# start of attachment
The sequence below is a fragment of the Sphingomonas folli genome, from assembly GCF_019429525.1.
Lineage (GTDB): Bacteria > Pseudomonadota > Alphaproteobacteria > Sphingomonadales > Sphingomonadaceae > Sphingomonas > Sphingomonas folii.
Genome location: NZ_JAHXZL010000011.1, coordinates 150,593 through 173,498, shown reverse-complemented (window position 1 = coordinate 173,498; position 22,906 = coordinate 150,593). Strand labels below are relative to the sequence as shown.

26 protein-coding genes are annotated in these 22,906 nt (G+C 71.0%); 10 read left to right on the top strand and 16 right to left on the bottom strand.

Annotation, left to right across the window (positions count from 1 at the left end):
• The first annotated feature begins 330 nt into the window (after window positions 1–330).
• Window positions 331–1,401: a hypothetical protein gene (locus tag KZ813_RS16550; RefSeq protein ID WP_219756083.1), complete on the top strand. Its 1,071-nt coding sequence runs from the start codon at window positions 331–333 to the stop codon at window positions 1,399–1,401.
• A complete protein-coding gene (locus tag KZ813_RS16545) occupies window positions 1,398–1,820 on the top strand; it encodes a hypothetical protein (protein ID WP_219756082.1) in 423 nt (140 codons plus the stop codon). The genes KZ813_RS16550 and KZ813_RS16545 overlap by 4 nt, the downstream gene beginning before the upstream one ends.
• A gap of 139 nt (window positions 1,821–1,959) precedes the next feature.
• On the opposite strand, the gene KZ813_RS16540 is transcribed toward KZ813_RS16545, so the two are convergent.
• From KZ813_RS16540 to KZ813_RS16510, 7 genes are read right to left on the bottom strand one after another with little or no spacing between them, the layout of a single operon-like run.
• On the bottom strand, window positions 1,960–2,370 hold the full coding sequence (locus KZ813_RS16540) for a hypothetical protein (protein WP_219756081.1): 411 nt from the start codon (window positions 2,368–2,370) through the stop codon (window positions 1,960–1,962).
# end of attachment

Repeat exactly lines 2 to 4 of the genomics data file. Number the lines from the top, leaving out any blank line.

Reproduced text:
Lineage (GTDB): Bacteria > Pseudomonadota > Alphaproteobacteria > Sphingomonadales > Sphingomonadaceae > Sphingomonas > Sphingomonas folii.
Genome location: NZ_JAHXZL010000011.1, coordinates 150,593 through 173,498, shown reverse-complemented (window position 1 = coordinate 173,498; position 22,906 = coordinate 150,593). Strand labels below are relative to the sequence as shown.

26 protein-coding genes are annotated in these 22,906 nt (G+C 71.0%); 10 read left to right on the top strand and 16 right to left on the bottom strand.